If you are a runner and don’t know what foods you can eat to boost you at running and to help you recover after a run I have something that you just have to run by yourself and read.
- Bananas If you need a high in carb energy booster before your afternoon run, you can’t go wrong with a banana. This fruit contains a healthy dose of potassium. This is especially important for long distance runs or in hot temperatures when you are likely to sweat a lot and lose valuable minerals. Potassium compensates for this loss and lowers your blood pressure at the same time.
- Oats Oatmeal is the perfect breakfast when you are going out for a run. It provides you with plenty of carbohydrates and is high in fibre. Plus, oats has a low GI This means that they cause your blood sugar level to rise slowly, providing you with energy over a longer period of time and keep you feeling full longer. Also, did you know that a healthy adult should get about 50% of his or her total energy from carbohydrates?
- Peanut butter Pure peanut butter without any additives like sugar, salt or oil. It’s a good source of vitamin E, which is probably the most effective antioxidant among the vitamins. While it is true that peanuts contain a lot of good fat (making them anything but low calorie), it mainly consists of monounsaturated and polyunsaturated fatty acids. These can help lower cholesterol levels in your blood. Plus, they are important for strengthening your immune system, speeding up your post-run recovery and preventing injuries. Peanut butter also contains a good deal of protein and thus helps your muscles grow. Try putting peanut butter on whole grain toast with banana slices – it tastes amazing! It is also good for a snack with a few slices of apple.
- Broccoli This green vegetable is full of vitamin C. According to studies, this can help reduce the risk of, or even prevent sore muscles after intense workouts. Broccoli is also a good source of calcium, folic acid and vitamin K, which strengthen our bones. Our tip: Broccoli tastes great together with salmon or lean beef.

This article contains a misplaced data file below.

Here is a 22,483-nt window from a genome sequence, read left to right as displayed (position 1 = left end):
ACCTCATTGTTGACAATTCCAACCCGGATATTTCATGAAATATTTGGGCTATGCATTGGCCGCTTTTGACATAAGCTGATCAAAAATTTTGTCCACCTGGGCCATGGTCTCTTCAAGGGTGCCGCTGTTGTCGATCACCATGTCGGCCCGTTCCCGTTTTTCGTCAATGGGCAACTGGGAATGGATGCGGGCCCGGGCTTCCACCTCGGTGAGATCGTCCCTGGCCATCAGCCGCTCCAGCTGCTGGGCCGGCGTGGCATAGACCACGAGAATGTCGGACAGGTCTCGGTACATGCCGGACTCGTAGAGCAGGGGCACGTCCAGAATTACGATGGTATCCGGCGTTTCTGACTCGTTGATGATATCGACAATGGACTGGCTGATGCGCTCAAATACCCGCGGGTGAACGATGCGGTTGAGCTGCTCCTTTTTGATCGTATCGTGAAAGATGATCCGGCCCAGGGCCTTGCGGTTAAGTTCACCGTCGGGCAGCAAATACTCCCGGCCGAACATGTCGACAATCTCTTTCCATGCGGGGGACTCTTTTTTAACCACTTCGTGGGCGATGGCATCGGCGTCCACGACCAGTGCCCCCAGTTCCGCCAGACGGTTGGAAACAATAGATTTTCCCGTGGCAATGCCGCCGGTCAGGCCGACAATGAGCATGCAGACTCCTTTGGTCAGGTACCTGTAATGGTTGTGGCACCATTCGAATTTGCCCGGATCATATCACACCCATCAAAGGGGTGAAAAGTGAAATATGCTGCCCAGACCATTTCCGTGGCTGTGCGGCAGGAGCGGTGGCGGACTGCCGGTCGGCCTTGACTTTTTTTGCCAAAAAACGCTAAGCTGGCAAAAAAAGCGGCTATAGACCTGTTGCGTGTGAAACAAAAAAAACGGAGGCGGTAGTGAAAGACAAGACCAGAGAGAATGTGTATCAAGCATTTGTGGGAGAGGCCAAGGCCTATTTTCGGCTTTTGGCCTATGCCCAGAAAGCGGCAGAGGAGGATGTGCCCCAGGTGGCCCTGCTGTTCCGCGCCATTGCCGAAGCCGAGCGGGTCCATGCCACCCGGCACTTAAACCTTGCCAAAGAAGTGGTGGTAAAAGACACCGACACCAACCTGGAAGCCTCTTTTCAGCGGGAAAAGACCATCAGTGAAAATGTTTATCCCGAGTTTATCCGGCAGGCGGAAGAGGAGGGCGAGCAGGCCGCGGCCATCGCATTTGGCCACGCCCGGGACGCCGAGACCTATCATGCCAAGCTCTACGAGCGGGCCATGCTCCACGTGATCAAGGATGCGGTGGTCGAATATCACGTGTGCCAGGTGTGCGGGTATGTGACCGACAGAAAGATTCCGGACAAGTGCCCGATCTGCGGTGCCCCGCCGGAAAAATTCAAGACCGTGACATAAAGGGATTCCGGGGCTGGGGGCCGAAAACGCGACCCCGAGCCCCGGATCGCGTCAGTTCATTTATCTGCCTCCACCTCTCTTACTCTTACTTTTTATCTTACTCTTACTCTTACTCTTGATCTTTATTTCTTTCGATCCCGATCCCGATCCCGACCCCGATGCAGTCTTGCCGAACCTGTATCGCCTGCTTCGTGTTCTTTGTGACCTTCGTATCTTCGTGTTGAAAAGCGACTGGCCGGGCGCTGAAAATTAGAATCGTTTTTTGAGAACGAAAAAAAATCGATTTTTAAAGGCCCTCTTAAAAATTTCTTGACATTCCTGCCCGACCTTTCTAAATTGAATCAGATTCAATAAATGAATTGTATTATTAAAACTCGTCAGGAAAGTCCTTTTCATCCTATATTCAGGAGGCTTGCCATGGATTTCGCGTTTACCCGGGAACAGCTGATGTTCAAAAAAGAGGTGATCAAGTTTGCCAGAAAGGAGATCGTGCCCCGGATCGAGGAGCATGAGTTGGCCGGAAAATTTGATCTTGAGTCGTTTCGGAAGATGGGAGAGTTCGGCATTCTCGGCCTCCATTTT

- Plain yogurt Yogurt is the perfect combination of carbohydrates and proteins. Consumed right after a run, it can speed up your recovery and thus protect your muscles. The calcium contained within also strengthens your bones. An additional benefit of yogurt is that it contains live lactic acid bacteria (probiotics). These stimulate your gut flora and thus boost your immune system. This is important for everybody, not just dedicated runners.
- Dark chocolate You are allowed to treat yourself once in a while. Dark chocolate (with at least 70% cacao) is the perfect sin because you don’t have to feel guilty afterwards. It can lower your blood pressure and cholesterol levels. Plus, the flavanols (secondary metabolites) contained within help reduce inflammation. What is the best thing about dark chocolate (other than the taste)? It puts you in a good mood. But here as usual it always comes down to portion size. Two or three squares are plenty. When combined with a handful of nuts, they can help you beat the mid-afternoon slump.
- Whole-grain pasta The high-carb meal also fills up your glycogen stores. These glycogen reserves provide you with the energy you need during the marathon. When buying pasta, and bread for that matter, makes sure to choose the whole grain pastas – these keep you full longer and contain additional B vitamins. These are essential from building muscle and can improve your endurance and performance. Enjoy your pasta, for instance, with a tuna and tomato sauce instead of the heartier carbonara version. It doesn’t sit as heavy in your stomach but is still full of calories.
- Coffee Studies have shown that a cup of coffee can give your high intensity interval training a boost. The caffeine contained within helps you run faster and cover your training distance in less time. The important thing is that you drink black coffee – without milk and sugar. Many people still think that coffee dehydrates your body, but this isn’t true. What coffee does do is increase your urine output, meaning that you might have to go to the toilet more often than usual. Which isn’t such a great thing during a marathon.
- Potatoes Potatoes like bananas are a valuable source of potassium, making them a staple of every runner’s diet. Also worth mentioning is their calorie content. For example, 100 g of the popular vegetable has two-thirds less calories than 100 g of rice. When paired with lean chicken, salmon or fried eggs, they make for a healthy and tasty recovery meal. Plus, did you know that just one large sweet potato can cover your total daily requirement of vitamin A? This vitamin works as an antioxidant, improves your eyesight, strengthens your bone tissue and boosts your immune system.
So you see that a runner’s meal plan should be balanced and varied. What you eat, how often you eat and when you eat should always be aligned with your personal goals.
I hope that this has helped and that you now can see what to eat more of to help you with your running goals.